Got my November Wired yesterday, the one with the high tech ear of corn on the cover, if you can call it that. A striking, eye-popping black and yellow motif, one of my favorite color combos.
I was introduced to Wired on May 24, 1994 when I took a one day class called "Internet: Introduction to the Global Information Resource." The instructor recommended the mag, noting it was the best way to see what was happening in the fast-growing wired world. He said it was what the geeks were reading. Upon obtaining a copy, I especially recall the sense of wonder that every page contained, and by this I mean the visual impact... from the layout to the ads beginning on page one. This was something different. Newly emerging creative forces were being unleashed.
Today the ads are still fairly engaging, and to their credit, the editors have kept the look and content engaging as well. While paging thru over lunch yesterday a number of short pieces caught my eye. Here are ten items to chew on.
1. The ads. Maybe I’m just a sucker for good ad copy. I mean, I really enjoy a clever turn of phrase or a witty idea. The Subaru headline: Who cares if you’re there yet? There were some other decent car ads, and an unbelievable number of ads for expensive watches, which says something about who they believe their readers are. Anyone need an Infantry Vintage Chrono, Breitling or Omega?
Speaking of the Chrono, there were a couple ads for the new James Bond flick coming out in November. This is the new Bond, whose debut featured possibly the most dramatic on-foot chase scene in film history, and whose torture late in the film was the most memorably gut-wrenching and terrifying thing I'd ever seen. (I get the chills thinking about it.) Oh, the tie in to the watch of course is that Bond is endorsing it on the back cover. Inside the mag, the bad guy endorses another model. What's that all about?
2. Time Zone Enlightenment. Here’s three things I did not know about time zones which you can find in this issue. A. Arizona does not observe Daylight Savings Time, but the Navajo do, though the Hopi there do not. Weird huh? B. Venezuela is off by 30 minutes. President Hugo Chavez decided to turn the clocks back thirty minutes. Sort of like Superman making time go backwards, maybe? C. All of China is on Beijing time. Do you think Californians would like to be on New York time? If that’s what China wants to do, I guess it’s their call. Maybe the whole world should be on London time.
3. Page 36 has a breakdown of the ingredients of Ben-Gay under the title “Eases Pain, Disgusts Moths.” Hmmm. The article goes into detail on each ingredient, but you can do your own research. I’ll just outline these goodies for you. Camphor, Menthol, Methyl Salicylate, Carbomer 940, Polysorbate 80, Edetate Disodium, Lanolin, and Potassium Hydroxide. Yummm. Got a headache? Good thing you mom didn’t make you drink this stuff.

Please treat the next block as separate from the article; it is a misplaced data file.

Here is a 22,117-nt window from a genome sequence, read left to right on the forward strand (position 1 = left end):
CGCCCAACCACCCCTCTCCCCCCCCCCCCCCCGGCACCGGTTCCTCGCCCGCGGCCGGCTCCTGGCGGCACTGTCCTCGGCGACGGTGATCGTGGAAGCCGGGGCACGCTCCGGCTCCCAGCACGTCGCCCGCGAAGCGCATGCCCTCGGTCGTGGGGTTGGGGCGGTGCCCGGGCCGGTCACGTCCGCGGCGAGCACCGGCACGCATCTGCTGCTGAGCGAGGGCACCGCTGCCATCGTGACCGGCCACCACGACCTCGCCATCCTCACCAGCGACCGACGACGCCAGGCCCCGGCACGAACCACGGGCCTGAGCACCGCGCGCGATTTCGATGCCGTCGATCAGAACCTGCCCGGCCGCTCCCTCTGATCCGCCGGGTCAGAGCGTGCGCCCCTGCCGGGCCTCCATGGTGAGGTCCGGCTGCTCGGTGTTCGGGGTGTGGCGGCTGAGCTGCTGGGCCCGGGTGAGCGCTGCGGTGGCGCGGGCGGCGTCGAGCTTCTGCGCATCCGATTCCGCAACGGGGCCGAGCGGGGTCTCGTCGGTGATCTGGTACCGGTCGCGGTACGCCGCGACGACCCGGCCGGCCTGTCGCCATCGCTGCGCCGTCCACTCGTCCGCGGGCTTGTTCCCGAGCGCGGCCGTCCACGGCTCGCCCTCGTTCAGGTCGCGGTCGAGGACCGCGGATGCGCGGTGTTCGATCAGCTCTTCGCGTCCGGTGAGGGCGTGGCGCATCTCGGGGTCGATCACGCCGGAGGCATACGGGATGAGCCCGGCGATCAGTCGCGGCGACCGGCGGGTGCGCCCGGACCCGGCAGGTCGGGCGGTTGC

4. On page 42 Chris Hardwick goes on a rant against the way high tech advances in the bowling industry have resulted in higher bowling scores, and it just ain’t fair. He calls it “Technology’s Gutterball,” but is he throwing strikes here? I sort of liked that 194 I bowled last time I was home.
5. The Ten Best iPhone Apps We Wish Existed…. Here are two: The Yo, Mama, for example, automatically send your mom a loving text message right before she calls to ask why you never call. And the Meta-4 crafts metaphors and similes faster than a $2.99 Indian buffet passing through your digestive tract.
6. The Unblinking Eye (page 50) details the advances Big Brother is making in terms of public surveillance. The town of Liberty, Kansas, for example, spent $5,000 to install a camera in the town park. Population 95. Maybe there is more to this story? Perhaps they’ve experienced a rash of purse snatchings recently…
7. Page 62 has an article on how to do donuts… after dropping your kids off at school. First, you need a rear wheel drive car. Guess that counts me out. The same page has an column on how to speed read, in case you’ve ever wondered.
8. An ad for the Rio in Las Vegas has an eye-catching photo and inviting copy. It’s curious to me because I’ve always cast the Rio as a bit “different”… Isn’t it the Rio where all these men do a show dressed as famous women. Or am I thinking of one of the other casinos I've not yet been to. I’ll be in Vegas in less than two weeks, but most of my hours are booked already with meetings and dinners, and possibly an engagement to do some stand up comedy at Pounders. And after dinner Tuesday the 4th, maybe find a place to watch the election results. I wonder if they bet on elections out there.
9. Scott Brown on Facebook, Steven Levy on interacting with the digital world, Roger Hibbert on Laptops (I hate the aspect ration on my new HP laptop from the office), and lengthy features on the Godfather of Bangalore, and the Future of Food, this month’s cover story. Who’s eating what? And what lies ahead? A quote from the intro: “The good news: Our capacity for innovation is as limitless as our appetites.”
10. Paul Boutin’s opening salvo on page 27 is aimed at blogging. Titled, “Kill Your Blog,” Boutin says blogging is useless and pointless, the wave is over. If you do not have a blog, don’t waste your time. “The time it takes to craft sharp, witty blog prose is better expressing yourself on Flickr, Facebook or Twitter,” he writes. Well, guess what, Paul? No one reads yoru Twitter tweets either. But getting published in Wired must feel pretty good because at least there you have an audience. That’s more than I’ve got here.
IN THE MEANTIME, have a great day. And y’all come back now, ya hear?